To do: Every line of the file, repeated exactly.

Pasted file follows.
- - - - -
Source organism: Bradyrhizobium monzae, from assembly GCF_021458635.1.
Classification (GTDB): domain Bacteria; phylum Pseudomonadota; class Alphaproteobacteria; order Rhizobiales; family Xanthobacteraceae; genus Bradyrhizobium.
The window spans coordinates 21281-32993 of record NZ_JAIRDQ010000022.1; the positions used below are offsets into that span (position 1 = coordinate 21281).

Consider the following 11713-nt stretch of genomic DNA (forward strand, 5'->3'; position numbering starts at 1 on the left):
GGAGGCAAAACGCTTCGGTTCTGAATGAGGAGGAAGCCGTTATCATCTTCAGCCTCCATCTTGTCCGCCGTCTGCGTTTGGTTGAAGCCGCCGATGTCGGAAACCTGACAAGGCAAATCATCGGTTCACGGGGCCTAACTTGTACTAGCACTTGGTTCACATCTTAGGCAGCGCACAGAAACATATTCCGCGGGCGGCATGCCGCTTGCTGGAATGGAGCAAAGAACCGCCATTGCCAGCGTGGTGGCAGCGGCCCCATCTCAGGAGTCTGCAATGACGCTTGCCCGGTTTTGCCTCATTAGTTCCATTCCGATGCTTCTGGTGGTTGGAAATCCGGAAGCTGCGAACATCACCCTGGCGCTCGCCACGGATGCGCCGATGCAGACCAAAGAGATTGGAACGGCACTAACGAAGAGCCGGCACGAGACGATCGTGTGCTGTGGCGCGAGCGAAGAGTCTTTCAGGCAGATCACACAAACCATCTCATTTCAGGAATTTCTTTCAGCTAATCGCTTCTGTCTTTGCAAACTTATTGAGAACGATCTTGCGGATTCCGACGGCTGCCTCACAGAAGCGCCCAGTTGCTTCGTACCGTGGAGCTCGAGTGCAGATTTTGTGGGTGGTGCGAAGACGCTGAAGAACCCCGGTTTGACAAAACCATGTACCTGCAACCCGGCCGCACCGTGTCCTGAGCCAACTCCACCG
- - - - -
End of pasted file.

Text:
Source organism: Bradyrhizobium monzae, from assembly GCF_021458635.1.
Classification (GTDB): domain Bacteria; phylum Pseudomonadota; class Alphaproteobacteria; order Rhizobiales; family Xanthobacteraceae; genus Bradyrhizobium.
The window spans coordinates 21281-32993 of record NZ_JAIRDQ010000022.1; the positions used below are offsets into that span (position 1 = coordinate 21281).

Consider the following 11713-nt stretch of genomic DNA (forward strand, 5'->3'; position numbering starts at 1 on the left):
GGAGGCAAAACGCTTCGGTTCTGAATGAGGAGGAAGCCGTTATCATCTTCAGCCTCCATCTTGTCCGCCGTCTGCGTTTGGTTGAAGCCGCCGATGTCGGAAACCTGACAAGGCAAATCATCGGTTCACGGGGCCTAACTTGTACTAGCACTTGGTTCACATCTTAGGCAGCGCACAGAAACATATTCCGCGGGCGGCATGCCGCTTGCTGGAATGGAGCAAAGAACCGCCATTGCCAGCGTGGTGGCAGCGGCCCCATCTCAGGAGTCTGCAATGACGCTTGCCCGGTTTTGCCTCATTAGTTCCATTCCGATGCTTCTGGTGGTTGGAAATCCGGAAGCTGCGAACATCACCCTGGCGCTCGCCACGGATGCGCCGATGCAGACCAAAGAGATTGGAACGGCACTAACGAAGAGCCGGCACGAGACGATCGTGTGCTGTGGCGCGAGCGAAGAGTCTTTCAGGCAGATCACACAAACCATCTCATTTCAGGAATTTCTTTCAGCTAATCGCTTCTGTCTTTGCAAACTTATTGAGAACGATCTTGCGGATTCCGACGGCTGCCTCACAGAAGCGCCCAGTTGCTTCGTACCGTGGAGCTCGAGTGCAGATTTTGTGGGTGGTGCGAAGACGCTGAAGAACCCCGGTTTGACAAAACCATGTACCTGCAACCCGGCCGCACCGTGTCCTGAGCCAACTCCACCG